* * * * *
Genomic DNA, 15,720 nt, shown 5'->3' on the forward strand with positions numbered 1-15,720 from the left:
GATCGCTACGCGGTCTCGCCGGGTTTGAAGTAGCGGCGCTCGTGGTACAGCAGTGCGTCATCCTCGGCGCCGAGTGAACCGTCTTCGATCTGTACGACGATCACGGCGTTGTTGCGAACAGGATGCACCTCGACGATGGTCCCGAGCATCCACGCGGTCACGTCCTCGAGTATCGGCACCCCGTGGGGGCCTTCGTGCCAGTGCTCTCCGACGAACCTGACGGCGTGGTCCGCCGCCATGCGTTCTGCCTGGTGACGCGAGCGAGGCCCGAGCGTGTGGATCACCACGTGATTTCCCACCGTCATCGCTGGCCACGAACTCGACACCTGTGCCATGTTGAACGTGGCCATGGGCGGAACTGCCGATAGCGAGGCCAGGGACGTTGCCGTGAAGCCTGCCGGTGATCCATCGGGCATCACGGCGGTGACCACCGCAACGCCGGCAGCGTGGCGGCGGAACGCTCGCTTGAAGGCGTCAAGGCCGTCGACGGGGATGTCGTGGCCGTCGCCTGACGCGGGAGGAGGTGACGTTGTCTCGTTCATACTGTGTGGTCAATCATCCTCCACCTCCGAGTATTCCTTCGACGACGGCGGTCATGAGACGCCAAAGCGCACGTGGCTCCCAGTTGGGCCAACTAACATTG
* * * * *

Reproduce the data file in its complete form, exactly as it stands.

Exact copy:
Genomic DNA, 15,720 nt, shown 5'->3' on the forward strand with positions numbered 1-15,720 from the left:
GATCGCTACGCGGTCTCGCCGGGTTTGAAGTAGCGGCGCTCGTGGTACAGCAGTGCGTCATCCTCGGCGCCGAGTGAACCGTCTTCGATCTGTACGACGATCACGGCGTTGTTGCGAACAGGATGCACCTCGACGATGGTCCCGAGCATCCACGCGGTCACGTCCTCGAGTATCGGCACCCCGTGGGGGCCTTCGTGCCAGTGCTCTCCGACGAACCTGACGGCGTGGTCCGCCGCCATGCGTTCTGCCTGGTGACGCGAGCGAGGCCCGAGCGTGTGGATCACCACGTGATTTCCCACCGTCATCGCTGGCCACGAACTCGACACCTGTGCCATGTTGAACGTGGCCATGGGCGGAACTGCCGATAGCGAGGCCAGGGACGTTGCCGTGAAGCCTGCCGGTGATCCATCGGGCATCACGGCGGTGACCACCGCAACGCCGGCAGCGTGGCGGCGGAACGCTCGCTTGAAGGCGTCAAGGCCGTCGACGGGGATGTCGTGGCCGTCGCCTGACGCGGGAGGAGGTGACGTTGTCTCGTTCATACTGTGTGGTCAATCATCCTCCACCTCCGAGTATTCCTTCGACGACGGCGGTCATGAGACGCCAAAGCGCACGTGGCTCCCAGTTGGGCCAACTAACATTG